Given the recent advances in metabolomics, the gut microbiome is currently viewed as an endocrine organ that produces a wide range of metabolites in response to foods. In this regard, all mitochondrial supplements and the gut microbiome constitute the food metabolome, obtained as a result of the digestion and biotransformation of food [114,115]. Changes in the gut microbiome are associated with a variety of diseases, including neurological disorders, CVD [116], and metabolic diseases such as obesity and T2D [117]. The aging process also affects the food metabolome and its interaction with the immune system [118]. In this regard, the MNs produced by the microbiome can be exchanged between kingdoms with mammalian cells, thus altering or enhancing the need for energy production in some mitochondrial disorders. For instance, in a murine cell culture model of the central nervous system, the structural analogs of CARN produced by anaerobic commensal bacteria in the intestine can colocalize with CARN in the brain and interfere with CARN-mediated fatty acid oxidation [119].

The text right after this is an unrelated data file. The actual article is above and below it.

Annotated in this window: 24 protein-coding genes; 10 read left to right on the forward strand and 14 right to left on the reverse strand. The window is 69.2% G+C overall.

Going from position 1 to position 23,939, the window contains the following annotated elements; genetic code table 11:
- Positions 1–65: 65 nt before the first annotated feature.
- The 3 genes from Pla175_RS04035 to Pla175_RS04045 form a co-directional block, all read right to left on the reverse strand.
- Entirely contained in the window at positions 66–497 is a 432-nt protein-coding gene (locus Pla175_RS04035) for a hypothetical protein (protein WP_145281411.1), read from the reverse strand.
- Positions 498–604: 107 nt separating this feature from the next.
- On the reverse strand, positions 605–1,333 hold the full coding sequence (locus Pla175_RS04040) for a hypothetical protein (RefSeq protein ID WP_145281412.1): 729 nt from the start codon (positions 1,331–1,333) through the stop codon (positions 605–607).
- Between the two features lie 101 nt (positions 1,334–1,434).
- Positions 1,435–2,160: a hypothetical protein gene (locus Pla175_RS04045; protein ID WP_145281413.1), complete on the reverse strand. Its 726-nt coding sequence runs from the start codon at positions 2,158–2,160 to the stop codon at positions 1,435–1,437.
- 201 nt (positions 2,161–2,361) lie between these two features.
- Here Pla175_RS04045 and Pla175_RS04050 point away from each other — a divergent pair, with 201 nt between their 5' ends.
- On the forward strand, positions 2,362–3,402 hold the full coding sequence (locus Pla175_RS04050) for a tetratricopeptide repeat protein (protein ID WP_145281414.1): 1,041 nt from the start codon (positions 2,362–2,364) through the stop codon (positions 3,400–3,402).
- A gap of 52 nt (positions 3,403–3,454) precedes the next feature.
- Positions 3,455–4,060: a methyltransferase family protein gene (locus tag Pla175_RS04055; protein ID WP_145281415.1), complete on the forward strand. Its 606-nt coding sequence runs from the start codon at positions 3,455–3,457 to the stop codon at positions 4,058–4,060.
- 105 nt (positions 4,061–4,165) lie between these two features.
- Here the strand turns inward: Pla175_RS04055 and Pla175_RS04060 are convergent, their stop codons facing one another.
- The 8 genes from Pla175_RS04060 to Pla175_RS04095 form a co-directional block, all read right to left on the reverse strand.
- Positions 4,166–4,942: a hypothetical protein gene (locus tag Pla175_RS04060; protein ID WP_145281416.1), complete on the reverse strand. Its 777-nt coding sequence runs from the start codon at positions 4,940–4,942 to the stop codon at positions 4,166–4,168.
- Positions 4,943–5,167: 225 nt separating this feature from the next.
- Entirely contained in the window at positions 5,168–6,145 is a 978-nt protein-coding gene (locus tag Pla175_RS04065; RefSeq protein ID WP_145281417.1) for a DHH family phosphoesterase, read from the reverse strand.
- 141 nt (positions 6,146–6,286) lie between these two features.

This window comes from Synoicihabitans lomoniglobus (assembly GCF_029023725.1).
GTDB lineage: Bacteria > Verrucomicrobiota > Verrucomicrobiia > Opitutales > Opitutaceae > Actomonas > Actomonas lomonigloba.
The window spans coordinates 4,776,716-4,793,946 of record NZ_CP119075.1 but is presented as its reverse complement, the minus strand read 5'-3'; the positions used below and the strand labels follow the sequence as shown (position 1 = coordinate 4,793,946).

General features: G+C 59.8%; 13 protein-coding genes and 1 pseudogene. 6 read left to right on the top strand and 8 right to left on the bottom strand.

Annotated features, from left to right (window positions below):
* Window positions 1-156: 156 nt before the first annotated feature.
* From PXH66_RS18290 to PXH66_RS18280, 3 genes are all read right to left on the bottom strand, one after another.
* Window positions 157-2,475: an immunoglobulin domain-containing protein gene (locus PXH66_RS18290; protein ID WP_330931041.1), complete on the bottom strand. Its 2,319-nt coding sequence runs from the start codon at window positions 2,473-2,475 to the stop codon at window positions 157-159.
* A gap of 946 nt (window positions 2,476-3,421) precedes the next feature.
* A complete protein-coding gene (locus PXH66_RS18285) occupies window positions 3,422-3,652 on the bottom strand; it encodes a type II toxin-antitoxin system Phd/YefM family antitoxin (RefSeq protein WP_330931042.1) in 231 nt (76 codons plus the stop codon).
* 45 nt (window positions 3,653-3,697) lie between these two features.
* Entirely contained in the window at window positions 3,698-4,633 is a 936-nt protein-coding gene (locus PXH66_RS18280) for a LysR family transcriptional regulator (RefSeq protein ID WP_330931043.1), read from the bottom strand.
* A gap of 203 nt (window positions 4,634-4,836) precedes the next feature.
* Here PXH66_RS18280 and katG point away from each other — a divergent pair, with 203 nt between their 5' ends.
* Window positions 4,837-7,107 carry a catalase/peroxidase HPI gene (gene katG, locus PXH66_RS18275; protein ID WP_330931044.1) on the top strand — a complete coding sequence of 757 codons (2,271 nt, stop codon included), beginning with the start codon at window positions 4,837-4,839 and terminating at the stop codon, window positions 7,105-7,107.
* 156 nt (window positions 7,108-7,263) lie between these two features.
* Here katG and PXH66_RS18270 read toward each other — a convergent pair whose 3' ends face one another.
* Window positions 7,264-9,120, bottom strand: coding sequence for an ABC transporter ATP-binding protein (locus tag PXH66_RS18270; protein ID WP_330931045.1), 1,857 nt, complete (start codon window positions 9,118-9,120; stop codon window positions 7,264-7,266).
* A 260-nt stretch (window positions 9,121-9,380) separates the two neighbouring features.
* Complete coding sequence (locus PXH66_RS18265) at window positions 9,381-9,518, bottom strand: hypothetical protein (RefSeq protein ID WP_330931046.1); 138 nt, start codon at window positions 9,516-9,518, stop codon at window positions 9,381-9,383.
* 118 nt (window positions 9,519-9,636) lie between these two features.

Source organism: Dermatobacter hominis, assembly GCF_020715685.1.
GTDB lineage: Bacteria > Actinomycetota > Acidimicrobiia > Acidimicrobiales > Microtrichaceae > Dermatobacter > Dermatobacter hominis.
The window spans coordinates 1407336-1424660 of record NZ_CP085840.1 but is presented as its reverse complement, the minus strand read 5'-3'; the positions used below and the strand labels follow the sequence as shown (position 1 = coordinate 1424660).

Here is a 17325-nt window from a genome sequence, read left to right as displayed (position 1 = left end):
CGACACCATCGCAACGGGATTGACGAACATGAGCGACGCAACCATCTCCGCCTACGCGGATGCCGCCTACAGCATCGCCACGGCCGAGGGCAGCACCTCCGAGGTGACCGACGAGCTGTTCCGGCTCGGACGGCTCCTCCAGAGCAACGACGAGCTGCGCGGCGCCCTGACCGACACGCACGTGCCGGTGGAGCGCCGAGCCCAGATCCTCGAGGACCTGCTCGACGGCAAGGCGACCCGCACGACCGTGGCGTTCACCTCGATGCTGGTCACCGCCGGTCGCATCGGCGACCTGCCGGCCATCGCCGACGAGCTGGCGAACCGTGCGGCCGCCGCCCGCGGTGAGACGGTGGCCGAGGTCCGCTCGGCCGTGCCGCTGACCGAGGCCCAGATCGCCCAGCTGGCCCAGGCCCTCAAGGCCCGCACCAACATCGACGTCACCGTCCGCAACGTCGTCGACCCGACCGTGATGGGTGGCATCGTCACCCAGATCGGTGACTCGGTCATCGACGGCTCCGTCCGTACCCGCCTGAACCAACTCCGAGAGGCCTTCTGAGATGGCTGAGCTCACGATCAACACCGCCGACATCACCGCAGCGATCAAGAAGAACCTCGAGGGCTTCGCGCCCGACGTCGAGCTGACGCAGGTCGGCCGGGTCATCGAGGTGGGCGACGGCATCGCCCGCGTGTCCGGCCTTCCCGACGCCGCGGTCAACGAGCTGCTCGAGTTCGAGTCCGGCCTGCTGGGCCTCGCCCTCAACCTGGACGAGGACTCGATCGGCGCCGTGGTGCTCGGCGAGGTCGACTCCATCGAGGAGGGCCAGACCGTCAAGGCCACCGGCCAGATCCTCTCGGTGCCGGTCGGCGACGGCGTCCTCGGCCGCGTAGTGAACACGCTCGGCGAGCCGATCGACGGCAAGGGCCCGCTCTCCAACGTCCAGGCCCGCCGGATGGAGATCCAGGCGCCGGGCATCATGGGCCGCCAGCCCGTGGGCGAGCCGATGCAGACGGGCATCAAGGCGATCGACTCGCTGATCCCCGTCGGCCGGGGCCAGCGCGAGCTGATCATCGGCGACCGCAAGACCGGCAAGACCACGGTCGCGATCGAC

CARN transports long-chain fatty acids across the mitochondrial membrane for energy production and promotes the excretion of toxic organic acids in urine [120]. Some age-related metabolites (creatinine, creatine, glycine, betaine/trimethylamine N-oxide, citrate, succinate, and acetone) can be cleared from the body over a long period of time, which suggests their use in patients with mitochondrial disorders [121,122]. The role of CoQ10 in the metabolome is still unclear, since it is difficult to separate ubiquinone synthesized in eukaryotic cells from intestinal menaquinone in bacterial cells [123]. However, recent reports provided evidence that CoQ10 supplementation affects the metabolomic profile in the urine of elderly people and may be beneficial for healthy aging [124].